The other day Gray and I were running errands and spontaneously decided to stop by Green Island Farm to pick up some fresh veggies from the farm stand for dinner. We grabbed carrots, sweet potatoes, and eggs but the real highlight was farmer Roy holding little Gray and walking him all over the farm to visit the hundreds of noisy chickens. A sweet baby-holding farmer that allows mama to pick and pack veggies with two hands – total score. 
Later that day, I couldn’t stop thinking about this soup (wow, I really made that 5 years ago!?) which is topped with “sweet potato croutons”. I decided to experiment with a mix of root vegetable croutons on top of caesar salad. I made this big bowl for lunch (using two heads of romaine) and ate it all myself.  My only regret is not frying up an egg to slide on top.

Caesar Salad with Root Vegetable Croutons 
serves 2

2 heads romaine lettuce
1 garlic clove
1 anchovies fillet
1 teaspoon dijon mustard
1/2 a lemon, juiced
Extra virgin olive oil
Parmesan cheese
1 1/2 cups peeled and finely diced root vegetables (I used a mix of carrots, sweet potatoes, red beets and golden beets)
Kosher salt and black pepper

First, heat a large skillet over medium heat. Add 2 tablespoons of olive oil and toss in the root vegetable cubes. Sprinkle with salt and pepper and arrange them in a single layer. Let the veggies sit and get crisp, toss and allow to sit again. Repeat this process until they are tender and browned all over, about 15 minutes. 

To make the salad dressing, smash the garlic clove and rub it around the inside of a large salad bowl. Put an anchovies fillet in the bottom of the bowl, top with mustard, and mash with a fork to form a paste. Squirt in lemon juice, add whisk while you stream in olive oil (add enough olive oil to make a consistency you like).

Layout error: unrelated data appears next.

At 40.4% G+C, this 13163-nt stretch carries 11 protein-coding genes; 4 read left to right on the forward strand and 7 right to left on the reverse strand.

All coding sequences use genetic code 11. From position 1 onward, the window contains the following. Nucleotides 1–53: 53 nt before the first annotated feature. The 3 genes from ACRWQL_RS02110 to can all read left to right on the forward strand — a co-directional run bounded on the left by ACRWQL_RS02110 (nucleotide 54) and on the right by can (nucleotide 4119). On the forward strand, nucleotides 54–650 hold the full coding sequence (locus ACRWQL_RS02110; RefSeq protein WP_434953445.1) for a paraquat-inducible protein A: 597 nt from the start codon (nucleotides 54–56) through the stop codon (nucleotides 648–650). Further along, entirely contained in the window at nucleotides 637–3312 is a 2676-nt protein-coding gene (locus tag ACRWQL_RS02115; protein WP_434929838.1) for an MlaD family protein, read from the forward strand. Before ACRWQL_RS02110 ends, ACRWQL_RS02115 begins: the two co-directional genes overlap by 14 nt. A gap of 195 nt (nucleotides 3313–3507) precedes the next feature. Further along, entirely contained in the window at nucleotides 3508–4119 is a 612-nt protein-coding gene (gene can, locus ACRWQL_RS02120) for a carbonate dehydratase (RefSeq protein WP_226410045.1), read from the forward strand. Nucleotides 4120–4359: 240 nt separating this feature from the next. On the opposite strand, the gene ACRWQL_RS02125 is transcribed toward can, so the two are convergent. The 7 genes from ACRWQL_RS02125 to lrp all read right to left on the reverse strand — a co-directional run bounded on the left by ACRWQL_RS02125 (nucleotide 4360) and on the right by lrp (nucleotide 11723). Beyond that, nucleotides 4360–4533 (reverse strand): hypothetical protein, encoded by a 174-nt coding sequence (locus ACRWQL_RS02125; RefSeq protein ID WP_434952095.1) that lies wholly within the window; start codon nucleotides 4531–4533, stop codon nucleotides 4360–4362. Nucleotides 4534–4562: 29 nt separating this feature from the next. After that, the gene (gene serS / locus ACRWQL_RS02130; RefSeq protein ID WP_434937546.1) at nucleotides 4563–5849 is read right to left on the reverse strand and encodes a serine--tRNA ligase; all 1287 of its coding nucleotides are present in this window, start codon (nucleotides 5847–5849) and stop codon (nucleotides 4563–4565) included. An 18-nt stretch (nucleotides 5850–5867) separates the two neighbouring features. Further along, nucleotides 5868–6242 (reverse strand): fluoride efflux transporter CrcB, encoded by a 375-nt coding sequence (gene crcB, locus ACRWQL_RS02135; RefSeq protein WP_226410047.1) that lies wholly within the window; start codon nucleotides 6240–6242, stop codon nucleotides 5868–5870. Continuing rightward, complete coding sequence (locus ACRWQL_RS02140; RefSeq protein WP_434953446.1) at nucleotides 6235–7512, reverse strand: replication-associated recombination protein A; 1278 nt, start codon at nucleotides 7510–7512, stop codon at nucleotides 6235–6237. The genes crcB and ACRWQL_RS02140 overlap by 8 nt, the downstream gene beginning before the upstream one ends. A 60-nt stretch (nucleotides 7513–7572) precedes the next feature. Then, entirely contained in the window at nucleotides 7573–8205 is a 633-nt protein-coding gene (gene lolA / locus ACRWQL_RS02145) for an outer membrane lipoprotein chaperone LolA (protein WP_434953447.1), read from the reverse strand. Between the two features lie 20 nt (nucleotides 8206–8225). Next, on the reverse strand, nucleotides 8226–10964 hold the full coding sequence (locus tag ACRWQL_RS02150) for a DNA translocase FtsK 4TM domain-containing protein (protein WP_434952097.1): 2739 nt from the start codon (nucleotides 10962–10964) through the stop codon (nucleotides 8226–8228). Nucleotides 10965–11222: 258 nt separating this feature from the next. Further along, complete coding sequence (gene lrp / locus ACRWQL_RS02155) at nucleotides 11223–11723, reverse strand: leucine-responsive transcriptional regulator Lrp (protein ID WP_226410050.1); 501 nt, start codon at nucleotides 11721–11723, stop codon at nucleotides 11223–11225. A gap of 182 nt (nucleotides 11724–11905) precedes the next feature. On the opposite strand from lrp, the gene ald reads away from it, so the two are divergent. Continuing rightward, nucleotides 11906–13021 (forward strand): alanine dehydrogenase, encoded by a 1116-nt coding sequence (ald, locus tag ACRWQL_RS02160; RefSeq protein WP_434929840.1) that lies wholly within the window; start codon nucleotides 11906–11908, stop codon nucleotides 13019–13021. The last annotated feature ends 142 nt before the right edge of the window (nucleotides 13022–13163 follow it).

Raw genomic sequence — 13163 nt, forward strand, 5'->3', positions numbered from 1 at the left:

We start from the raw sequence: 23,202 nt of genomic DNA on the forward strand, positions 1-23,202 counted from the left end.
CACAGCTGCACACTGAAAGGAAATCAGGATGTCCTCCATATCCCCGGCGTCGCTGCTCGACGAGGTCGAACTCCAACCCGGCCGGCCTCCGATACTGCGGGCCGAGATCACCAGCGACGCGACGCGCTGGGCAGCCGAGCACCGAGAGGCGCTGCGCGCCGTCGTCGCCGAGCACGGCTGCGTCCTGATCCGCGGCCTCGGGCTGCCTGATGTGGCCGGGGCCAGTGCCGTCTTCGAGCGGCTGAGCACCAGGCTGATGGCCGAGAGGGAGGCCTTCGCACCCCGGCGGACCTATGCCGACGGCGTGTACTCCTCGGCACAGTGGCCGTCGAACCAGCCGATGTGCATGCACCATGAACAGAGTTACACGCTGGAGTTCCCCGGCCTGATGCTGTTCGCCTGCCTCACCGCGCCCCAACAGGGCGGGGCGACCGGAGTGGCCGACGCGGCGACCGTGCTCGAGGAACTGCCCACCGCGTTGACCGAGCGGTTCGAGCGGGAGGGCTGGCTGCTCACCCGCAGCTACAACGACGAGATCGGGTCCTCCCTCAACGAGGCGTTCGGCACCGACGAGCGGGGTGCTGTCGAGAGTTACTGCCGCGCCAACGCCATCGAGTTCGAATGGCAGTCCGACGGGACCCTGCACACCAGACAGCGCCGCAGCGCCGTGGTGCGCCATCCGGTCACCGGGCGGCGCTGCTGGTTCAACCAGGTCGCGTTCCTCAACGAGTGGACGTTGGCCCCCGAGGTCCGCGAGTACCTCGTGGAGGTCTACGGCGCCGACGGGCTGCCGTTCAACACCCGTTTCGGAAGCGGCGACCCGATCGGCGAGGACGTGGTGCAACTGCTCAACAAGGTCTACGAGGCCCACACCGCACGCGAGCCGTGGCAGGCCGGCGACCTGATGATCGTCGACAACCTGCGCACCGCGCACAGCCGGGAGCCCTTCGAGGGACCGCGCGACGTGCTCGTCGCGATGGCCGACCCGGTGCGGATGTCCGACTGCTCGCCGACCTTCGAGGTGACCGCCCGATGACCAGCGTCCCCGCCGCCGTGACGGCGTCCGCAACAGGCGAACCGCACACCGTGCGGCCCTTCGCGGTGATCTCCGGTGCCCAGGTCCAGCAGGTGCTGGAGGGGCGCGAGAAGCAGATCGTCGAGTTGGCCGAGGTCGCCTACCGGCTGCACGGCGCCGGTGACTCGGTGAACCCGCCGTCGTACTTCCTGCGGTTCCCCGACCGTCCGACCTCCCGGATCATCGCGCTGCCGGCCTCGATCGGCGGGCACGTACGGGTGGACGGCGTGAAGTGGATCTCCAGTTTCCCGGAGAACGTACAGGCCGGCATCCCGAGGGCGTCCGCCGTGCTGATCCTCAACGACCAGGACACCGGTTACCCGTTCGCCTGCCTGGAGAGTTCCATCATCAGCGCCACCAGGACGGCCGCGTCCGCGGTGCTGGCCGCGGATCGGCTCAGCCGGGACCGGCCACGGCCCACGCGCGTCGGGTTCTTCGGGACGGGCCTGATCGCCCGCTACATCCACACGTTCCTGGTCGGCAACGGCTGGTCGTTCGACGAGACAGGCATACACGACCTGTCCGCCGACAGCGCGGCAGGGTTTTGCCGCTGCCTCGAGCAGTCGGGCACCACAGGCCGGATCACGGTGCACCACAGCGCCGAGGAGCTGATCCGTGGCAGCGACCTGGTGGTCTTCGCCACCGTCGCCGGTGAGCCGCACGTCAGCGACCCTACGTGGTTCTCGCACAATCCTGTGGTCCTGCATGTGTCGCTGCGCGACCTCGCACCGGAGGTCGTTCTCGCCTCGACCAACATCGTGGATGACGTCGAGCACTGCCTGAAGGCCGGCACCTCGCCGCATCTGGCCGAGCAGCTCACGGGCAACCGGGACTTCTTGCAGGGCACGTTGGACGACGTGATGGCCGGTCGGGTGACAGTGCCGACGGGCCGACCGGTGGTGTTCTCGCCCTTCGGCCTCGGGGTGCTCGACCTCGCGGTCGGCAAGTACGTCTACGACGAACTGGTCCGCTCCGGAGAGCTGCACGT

Finely shred the lettuce and toss it into the bowl – sprinkle over Parmesan cheese and mix well. Taste for salt and pepper. Lastly, layer on root vegetable croutons.

It’s spring break from pre-school this week which means our mornings are relaxed and slow. Without the rush to pack lunches, get clothes on, and hit the road we’ve found ourselves…juicing. I pick out produce from the counter and Dylan excitedly tosses the pieces into the machine and pushes down the plunger. Who doesn’t love a loud high speed blade? The juice is always vibrant and slightly sweet. This combination we call Sunny Juice because of its beautiful orange glow and, thankfully, the name reflects the sky this week.

Ps. I like our juicer.

My sister is visiting from China this week as well. Such an amazing special treat. The trip was spontaneous which makes it all the more fun. It’s still hard to believe she lives all the way around the world and cooks with just a toaster oven! When she’s here it feels like she’s never left and when she’s gone I find myself picking up the phone to call her and still being surprised that I can’t do that so easily.

Sunny Juice  
makes 2 glasses

5 oranges
1 lemon
3 medium golden beets
3 large carrots


To make the juice, first wash and prepare the produce. Cut away the peel and slice the citrus fruit into large chunks. Peel and chop the carrots and beets into quarters.

First juice the softest produce, in this case oranges and lemon, then the harder carrots and beets. Pour into two glasses and enjoy.